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Low 'Health Literacy' Hazardous to Your Health

By Kathleen Doheny
HealthDay Reporter

FRIDAY, July 22 (HealthDay News) -- If you have low "health literacy," defined as having difficulty understanding medical information, your health may be at risk.

In a review of 96 published studies, researchers concluded that low health literacy is linked with many types of poorer health outcomes and poorer use of health services.

"There are no real surprises here," said study author Nancy Berkman, senior health policy research analyst at RTI International, a North Carolina-based organization that conducts health research.

The report is published July 19 in the Annals of Internal Medicine, and was funded by the U.S. Agency for Healthcare Research and Quality.

About 80 million Americans have limited health literacy, the researchers report, and that puts their health at risk.

"If you don't understand what is going on, what is being written, this can have a negative impact on your use of health-care services and your health outcomes," Berkman said. "It's imperative you do what you can to understand the communication from the health-care system."

The review found that low health literacy was consistently linked with a number of poor outcomes. These include more hospitalization, a greater use of the emergency room services, less frequent mammogram screenings, less frequent flu vaccinations and a poor ability to take medicines correctly or understand labels and health messages.

Among older people, low health literacy was linked with overall worse health status and higher mortality rates.

They did not find a firm link between poor health literacy and some other health conditions and outcomes. These include access to care, some health behaviors, taking medicine on schedule, severity of asthma, diabetes or high blood pressure control, among others.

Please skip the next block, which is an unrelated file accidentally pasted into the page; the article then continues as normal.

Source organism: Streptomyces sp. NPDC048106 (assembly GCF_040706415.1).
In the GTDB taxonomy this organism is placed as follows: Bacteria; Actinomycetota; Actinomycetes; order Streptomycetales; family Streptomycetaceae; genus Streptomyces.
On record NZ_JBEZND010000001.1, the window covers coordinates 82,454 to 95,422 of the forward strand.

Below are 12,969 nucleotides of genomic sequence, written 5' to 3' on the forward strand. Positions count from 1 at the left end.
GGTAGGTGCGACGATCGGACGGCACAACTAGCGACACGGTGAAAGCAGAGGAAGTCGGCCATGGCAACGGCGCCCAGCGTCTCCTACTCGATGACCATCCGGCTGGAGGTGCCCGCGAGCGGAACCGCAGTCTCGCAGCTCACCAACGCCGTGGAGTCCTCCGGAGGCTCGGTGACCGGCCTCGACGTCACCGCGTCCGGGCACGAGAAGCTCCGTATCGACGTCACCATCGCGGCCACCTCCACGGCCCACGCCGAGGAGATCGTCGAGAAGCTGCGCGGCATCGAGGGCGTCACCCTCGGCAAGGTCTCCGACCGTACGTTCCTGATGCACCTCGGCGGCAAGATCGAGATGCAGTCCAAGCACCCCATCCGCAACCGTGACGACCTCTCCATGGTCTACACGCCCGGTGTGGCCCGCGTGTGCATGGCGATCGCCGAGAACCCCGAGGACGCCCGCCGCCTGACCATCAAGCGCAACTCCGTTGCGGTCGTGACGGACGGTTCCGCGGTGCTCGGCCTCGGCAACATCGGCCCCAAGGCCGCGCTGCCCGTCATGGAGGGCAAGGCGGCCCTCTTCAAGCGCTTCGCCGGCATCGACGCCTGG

The studies also didn't provide firm evidence about one type of health literacy -- a skill called numeracy, which helps people do such things as measure blood glucose and adhere to medicine regimens and outcomes.

While a person's cognitive skills would play a role in how literate they are, the study did not examine this, Berkman said.

The findings came as no surprise to Rima Rudd, a senor lecturer at the Harvard School of Public Health who is the principal investigator for Health Literacy Studies.

While the review is sound, she says, "this offers only half the picture." The problem is not just people's low health literacy, but the inability of some health-care providers to communicate information in a way their patients can understand, Rudd said.

Rudd said patients can demand that health-care provider speak "in every day words." If you don't understand what a health-care provider is telling you, in print or in words, she suggests asking something like this: "I am sorry, but I haven't had your training. Can you use everyday words?"

Ask questions if you don't understand, Berkman added, and don't be shy about asking again and again if necessary. Taking someone with you to the doctor's office can also help, she said.

In an editorial accompanying the study, Cynthia Baur, of the U.S. Centers for Disease Control and Prevention, said the findings reinforce the idea that health communication materials have to be pre-tested with target audiences, among other practices, to be sure they are effective.

More information

To learn more about health literacy, visit the National Network of Libraries of Medicine.

SOURCES: Rima Rudd, M.S.P.H., Sc.D., senior lecturer, Harvard School of Public Health, Boston; Nancy D. Berkman, Ph.D., senior health policy research analyst, RTI International, Research Triangle Park, N.C.; July 19, 2011, Annals of Internal Medicine

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